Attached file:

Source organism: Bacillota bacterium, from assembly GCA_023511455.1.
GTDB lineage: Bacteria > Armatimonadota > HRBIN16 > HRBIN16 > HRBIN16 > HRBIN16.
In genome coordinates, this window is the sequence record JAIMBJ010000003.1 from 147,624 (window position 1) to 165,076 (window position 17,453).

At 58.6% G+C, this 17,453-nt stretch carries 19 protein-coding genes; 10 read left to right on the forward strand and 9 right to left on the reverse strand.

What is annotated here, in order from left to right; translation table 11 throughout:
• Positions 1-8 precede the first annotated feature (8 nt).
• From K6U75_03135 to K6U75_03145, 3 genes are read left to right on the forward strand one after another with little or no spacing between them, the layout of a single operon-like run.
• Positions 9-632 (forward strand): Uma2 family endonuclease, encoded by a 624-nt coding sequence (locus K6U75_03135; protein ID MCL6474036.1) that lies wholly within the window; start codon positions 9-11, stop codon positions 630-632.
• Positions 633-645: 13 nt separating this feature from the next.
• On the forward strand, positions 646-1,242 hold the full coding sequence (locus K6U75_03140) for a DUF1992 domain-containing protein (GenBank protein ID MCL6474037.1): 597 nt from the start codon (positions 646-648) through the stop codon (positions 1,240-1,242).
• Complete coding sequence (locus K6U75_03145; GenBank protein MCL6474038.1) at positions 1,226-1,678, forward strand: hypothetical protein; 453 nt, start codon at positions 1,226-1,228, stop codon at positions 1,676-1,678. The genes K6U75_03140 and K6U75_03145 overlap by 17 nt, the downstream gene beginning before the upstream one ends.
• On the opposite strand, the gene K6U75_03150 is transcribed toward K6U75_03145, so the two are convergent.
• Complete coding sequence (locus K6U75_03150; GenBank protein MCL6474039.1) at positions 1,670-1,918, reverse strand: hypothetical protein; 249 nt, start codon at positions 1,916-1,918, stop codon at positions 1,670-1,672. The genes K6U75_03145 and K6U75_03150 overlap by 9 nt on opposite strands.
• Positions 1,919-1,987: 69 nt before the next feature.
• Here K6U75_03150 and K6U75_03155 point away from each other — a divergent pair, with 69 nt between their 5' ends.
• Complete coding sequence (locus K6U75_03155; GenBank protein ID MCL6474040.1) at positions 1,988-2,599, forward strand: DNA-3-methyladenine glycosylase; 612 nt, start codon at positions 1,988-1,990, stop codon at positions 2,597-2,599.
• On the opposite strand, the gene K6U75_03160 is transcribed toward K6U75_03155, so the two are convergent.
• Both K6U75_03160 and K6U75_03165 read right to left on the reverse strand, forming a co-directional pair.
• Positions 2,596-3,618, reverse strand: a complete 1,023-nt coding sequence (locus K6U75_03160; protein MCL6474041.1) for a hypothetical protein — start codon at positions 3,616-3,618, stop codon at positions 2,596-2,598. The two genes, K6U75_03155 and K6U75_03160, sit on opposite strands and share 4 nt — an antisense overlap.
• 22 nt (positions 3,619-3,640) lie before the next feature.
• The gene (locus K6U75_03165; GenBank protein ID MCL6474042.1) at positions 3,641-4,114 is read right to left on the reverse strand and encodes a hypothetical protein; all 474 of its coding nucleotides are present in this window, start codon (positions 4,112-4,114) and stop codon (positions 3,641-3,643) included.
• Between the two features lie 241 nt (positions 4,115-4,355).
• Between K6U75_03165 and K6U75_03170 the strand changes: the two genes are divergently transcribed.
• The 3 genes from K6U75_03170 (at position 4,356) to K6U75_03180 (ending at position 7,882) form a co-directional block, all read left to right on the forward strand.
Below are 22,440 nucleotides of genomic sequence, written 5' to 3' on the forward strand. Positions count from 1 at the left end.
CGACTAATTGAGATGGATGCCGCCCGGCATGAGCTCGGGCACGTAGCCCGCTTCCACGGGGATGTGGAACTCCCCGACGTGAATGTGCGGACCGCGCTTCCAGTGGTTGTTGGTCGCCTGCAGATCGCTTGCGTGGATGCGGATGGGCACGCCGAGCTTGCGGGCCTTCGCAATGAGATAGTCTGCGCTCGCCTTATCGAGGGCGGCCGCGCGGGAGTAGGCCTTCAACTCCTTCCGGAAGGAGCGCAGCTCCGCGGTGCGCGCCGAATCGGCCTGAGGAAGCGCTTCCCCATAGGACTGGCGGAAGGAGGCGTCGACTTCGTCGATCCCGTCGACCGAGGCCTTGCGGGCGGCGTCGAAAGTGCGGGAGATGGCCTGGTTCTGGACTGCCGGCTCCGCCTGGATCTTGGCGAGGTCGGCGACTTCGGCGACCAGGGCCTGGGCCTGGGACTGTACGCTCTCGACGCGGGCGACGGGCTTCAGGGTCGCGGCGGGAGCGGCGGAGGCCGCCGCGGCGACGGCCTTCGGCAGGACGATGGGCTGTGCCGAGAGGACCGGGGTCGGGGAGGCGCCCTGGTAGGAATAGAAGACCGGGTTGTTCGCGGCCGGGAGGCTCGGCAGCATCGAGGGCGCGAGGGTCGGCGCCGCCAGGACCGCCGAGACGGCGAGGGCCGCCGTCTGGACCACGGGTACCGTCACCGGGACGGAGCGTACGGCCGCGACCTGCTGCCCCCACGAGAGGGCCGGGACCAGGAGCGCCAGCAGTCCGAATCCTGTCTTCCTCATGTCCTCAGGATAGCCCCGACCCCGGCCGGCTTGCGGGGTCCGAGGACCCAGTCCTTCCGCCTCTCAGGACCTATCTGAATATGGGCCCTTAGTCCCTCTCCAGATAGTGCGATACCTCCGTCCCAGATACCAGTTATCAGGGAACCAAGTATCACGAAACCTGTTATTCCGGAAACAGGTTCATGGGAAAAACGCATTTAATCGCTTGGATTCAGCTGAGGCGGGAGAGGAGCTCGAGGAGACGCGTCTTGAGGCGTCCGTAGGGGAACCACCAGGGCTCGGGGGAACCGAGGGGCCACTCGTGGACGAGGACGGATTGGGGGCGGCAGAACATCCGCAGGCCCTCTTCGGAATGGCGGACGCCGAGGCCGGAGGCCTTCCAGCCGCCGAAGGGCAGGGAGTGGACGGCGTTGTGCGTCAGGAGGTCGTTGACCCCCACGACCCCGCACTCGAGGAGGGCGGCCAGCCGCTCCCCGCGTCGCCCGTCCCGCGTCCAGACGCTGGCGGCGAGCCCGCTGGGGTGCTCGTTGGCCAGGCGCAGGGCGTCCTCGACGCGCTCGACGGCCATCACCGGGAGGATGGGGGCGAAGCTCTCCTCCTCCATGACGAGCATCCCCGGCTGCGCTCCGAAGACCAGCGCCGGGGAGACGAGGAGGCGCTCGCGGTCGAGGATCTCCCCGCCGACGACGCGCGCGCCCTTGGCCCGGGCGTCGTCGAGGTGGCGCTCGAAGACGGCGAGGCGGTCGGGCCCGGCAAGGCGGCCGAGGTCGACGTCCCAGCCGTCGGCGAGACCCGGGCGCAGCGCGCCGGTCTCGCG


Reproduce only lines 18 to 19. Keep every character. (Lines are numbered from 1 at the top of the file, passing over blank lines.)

• Both K6U75_03160 and K6U75_03165 read right to left on the reverse strand, forming a co-directional pair.
• Positions 2,596-3,618, reverse strand: a complete 1,023-nt coding sequence (locus K6U75_03160; protein MCL6474041.1) for a hypothetical protein — start codon at positions 3,616-3,618, stop codon at positions 2,596-2,598. The two genes, K6U75_03155 and K6U75_03160, sit on opposite strands and share 4 nt — an antisense overlap.